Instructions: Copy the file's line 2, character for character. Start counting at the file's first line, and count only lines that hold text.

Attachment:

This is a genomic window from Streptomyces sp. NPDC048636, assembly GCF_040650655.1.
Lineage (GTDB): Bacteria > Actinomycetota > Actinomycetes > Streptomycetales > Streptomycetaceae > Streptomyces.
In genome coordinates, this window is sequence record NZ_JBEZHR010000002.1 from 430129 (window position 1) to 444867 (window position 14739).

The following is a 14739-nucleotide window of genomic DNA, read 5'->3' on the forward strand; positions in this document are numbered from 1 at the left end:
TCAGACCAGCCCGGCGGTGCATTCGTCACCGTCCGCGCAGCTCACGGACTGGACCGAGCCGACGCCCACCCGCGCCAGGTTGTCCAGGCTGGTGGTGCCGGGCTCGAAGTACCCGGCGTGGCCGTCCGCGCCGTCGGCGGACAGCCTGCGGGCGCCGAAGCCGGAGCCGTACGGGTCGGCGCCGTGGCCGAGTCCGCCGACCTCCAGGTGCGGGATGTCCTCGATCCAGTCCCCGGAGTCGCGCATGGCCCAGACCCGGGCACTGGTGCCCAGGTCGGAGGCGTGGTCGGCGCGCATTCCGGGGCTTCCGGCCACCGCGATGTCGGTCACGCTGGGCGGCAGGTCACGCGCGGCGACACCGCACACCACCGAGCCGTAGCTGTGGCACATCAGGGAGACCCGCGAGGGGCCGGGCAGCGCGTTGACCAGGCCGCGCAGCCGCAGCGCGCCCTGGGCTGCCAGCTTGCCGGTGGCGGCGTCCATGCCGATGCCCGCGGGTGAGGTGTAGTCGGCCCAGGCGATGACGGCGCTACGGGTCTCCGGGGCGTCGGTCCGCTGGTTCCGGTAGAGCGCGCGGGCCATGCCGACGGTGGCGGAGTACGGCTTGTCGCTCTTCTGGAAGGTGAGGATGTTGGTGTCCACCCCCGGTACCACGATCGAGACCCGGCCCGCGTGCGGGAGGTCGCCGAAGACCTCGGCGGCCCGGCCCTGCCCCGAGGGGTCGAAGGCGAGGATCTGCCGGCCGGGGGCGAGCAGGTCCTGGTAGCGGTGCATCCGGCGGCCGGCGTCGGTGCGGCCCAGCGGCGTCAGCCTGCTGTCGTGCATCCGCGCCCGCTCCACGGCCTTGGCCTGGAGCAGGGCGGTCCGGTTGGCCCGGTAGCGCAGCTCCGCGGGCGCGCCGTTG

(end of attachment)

Lineage (GTDB): Bacteria > Actinomycetota > Actinomycetes > Streptomycetales > Streptomycetaceae > Streptomyces.